September 1st, 2015
The Muonde Trust (a registered charitable body in Zimbabwe) is a community-based organisation dedicated to fomenting locally-driven creativity and development in the Mazvihwa and neighbouring areas of south central Zimbabwe (Zvishavane District). Through locally-driven educational, agricultural and community extension programs, and a healthy dose of action research, we back indigenous development efforts that maintain the connections between spirit, community and ecology. Read about our work and its results here.
Muonde works in ways that build upon local assets and require as little external funding as possible. However, it also benefits greatly from the generous contributions of individuals and funding agencies locally and overseas that enable it to meet cash needs and employ our entirely local staff. In particular we have received regular grants from “Friends of Muonde”, based in the San Francisco Bay area in California.
Rooted in the indigenous community of the VaNgowa Chiefdom, the potency of Muonde Trust is in the realm of ideas and culture; our work being both the raising and the realizing our community’s vision. Muonde has no interest in the mainstream worlds of foreign aid and charity, nor the endless import of external solutions and western imaging of Africa. Instead Muonde Trust builds upon our community’s own capacities, honed in our case by almost accidental thirty year tradition of tackling complex issues through engaging in our own version of research that embraces and integrates traditional knowledge, indigenous innovation, quantitative science and new technologies, each only in proportion to how it truly adds value.
Building on this long history, The Muonde Trust is an impassioned network of people. The Trust is governed by a Board currently comprising five women and three men from Mazvihwa, and an external adviser who has worked in the area since 1980. Our Board members range from the area’s traditional leader to farmer innovators and young people. Muonde’s staff, who are also mostly women, are all from Mazvihwa and work under the leadership of Abraham Mawere and Alice Ndlovu.
To flow with the people Muonde has no office and instead has many bicycles, cellphones and a small truck. Listening to local needs, Muonde:
- studies underlying problems;
- identifies and assesses solutions, especially “indigenous innovations”;
- uses its local and international networks to enhance them; and
- then helps these spread through the villages by peer-to-peer and farmer-to-farmer training (including using digital technologies).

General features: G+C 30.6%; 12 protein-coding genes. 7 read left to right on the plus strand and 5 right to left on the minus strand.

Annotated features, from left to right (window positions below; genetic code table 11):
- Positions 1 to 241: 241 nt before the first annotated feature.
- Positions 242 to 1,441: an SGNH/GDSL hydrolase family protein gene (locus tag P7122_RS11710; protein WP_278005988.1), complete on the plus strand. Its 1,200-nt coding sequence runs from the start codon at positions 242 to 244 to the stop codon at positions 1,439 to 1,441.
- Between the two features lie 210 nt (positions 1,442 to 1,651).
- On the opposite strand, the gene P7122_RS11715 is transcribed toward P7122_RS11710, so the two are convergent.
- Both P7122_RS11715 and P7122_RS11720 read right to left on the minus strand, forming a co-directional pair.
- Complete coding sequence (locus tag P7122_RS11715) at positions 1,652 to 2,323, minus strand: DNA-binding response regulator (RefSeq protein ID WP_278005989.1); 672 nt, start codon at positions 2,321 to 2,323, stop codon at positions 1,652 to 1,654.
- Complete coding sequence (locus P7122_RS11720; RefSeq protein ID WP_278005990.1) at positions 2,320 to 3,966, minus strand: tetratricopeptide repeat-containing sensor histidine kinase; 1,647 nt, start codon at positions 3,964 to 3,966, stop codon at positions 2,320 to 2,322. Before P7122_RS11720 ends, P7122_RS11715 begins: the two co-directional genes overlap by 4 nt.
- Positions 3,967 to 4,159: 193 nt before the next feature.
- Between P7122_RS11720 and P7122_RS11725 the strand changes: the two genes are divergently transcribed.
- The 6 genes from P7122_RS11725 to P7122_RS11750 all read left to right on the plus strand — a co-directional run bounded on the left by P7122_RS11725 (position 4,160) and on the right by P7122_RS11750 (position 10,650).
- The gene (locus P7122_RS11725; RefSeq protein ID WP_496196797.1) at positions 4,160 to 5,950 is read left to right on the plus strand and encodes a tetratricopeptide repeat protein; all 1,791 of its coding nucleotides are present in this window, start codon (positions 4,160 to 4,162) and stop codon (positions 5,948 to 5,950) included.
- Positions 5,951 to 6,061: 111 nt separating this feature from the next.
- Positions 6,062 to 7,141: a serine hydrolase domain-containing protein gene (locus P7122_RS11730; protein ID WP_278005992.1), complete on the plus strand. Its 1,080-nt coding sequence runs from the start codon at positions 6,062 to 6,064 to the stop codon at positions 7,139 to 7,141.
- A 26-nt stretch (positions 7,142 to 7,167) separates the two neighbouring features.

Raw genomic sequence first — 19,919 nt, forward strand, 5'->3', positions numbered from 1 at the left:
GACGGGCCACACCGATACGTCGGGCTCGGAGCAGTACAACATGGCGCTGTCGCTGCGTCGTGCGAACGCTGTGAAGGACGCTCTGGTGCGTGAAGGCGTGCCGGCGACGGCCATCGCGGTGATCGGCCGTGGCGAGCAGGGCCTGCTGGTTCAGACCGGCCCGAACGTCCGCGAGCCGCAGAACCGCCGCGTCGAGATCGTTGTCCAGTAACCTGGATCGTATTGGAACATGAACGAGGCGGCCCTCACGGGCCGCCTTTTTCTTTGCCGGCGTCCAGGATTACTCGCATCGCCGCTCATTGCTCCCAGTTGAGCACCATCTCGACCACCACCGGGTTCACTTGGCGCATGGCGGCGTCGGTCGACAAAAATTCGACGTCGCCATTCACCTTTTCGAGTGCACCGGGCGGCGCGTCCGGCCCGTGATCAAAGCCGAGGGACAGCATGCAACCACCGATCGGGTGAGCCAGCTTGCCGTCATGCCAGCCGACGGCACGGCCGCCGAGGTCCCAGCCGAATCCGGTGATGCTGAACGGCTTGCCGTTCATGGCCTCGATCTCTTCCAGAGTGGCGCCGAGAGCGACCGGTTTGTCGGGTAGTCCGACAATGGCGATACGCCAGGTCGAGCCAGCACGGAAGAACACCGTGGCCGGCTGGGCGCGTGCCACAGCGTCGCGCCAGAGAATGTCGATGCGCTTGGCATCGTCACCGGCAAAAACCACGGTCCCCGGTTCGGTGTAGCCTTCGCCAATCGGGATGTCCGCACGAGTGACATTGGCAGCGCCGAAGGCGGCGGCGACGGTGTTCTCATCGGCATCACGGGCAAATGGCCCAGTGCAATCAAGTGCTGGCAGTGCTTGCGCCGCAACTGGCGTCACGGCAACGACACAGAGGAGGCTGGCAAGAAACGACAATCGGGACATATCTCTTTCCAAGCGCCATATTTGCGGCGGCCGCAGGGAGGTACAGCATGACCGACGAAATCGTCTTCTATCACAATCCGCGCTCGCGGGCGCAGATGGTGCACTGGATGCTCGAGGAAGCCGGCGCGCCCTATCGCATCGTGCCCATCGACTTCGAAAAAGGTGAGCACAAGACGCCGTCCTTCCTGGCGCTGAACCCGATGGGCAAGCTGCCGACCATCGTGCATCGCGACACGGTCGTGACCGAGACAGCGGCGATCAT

Valuing all kinds of knowledge, Muonde also helps people in the Mazvihwa and neighbouring areas access the formal education system, and to relate that education to their indigenous community realities. And Muonde partners with like-minded researchers to document and share the ecological and cultural history of the community and their lands.
The word Muonde refers to indigenous fig trees of this semi-arid region, especially the big beautiful free-standing Ficus sur. This is a tree associated with fruits and birds and life. It is noted to particularly grow and thrive in places where there is water beneath the ground. It becomes huge and ancient and enduring. It is a tree that accommodates ancestral spirits as they move between the worlds. There are prohibitions on cutting or harming the muonde, and they are not cut down when fields are cleared for agriculture (people resisted government efforts to make them do this for many decades). Its shade is one of the most preferred for meetings, ceremonies, churches, and for resting between bouts of weeding in the hot summer sun. The muonde are honored but they are also fun. Children love to play in such figs, climbing to get the fruits, and (in some species), gathering the sap for birdlime and locally-made chewing gum. Overall, then, the muonde is thus a connecting point for community, ecology and spirituality. As Emmanuel Sigauke observed in the deliberations of our advisory committee, riffing on thoughts from Anuja Mendiratta and Brock Dolman, both of whom visited in 2013, “Muonde Trust was formed to keep the connection (one that already exists) between spirit, community and ecology”.
This Muonde site will increasingly share the stories of this community and the work of the Trust, both with other Zimbabweans and the world at large. Watch this space, contribute, sign up for our mailing list, and do give us your feedback.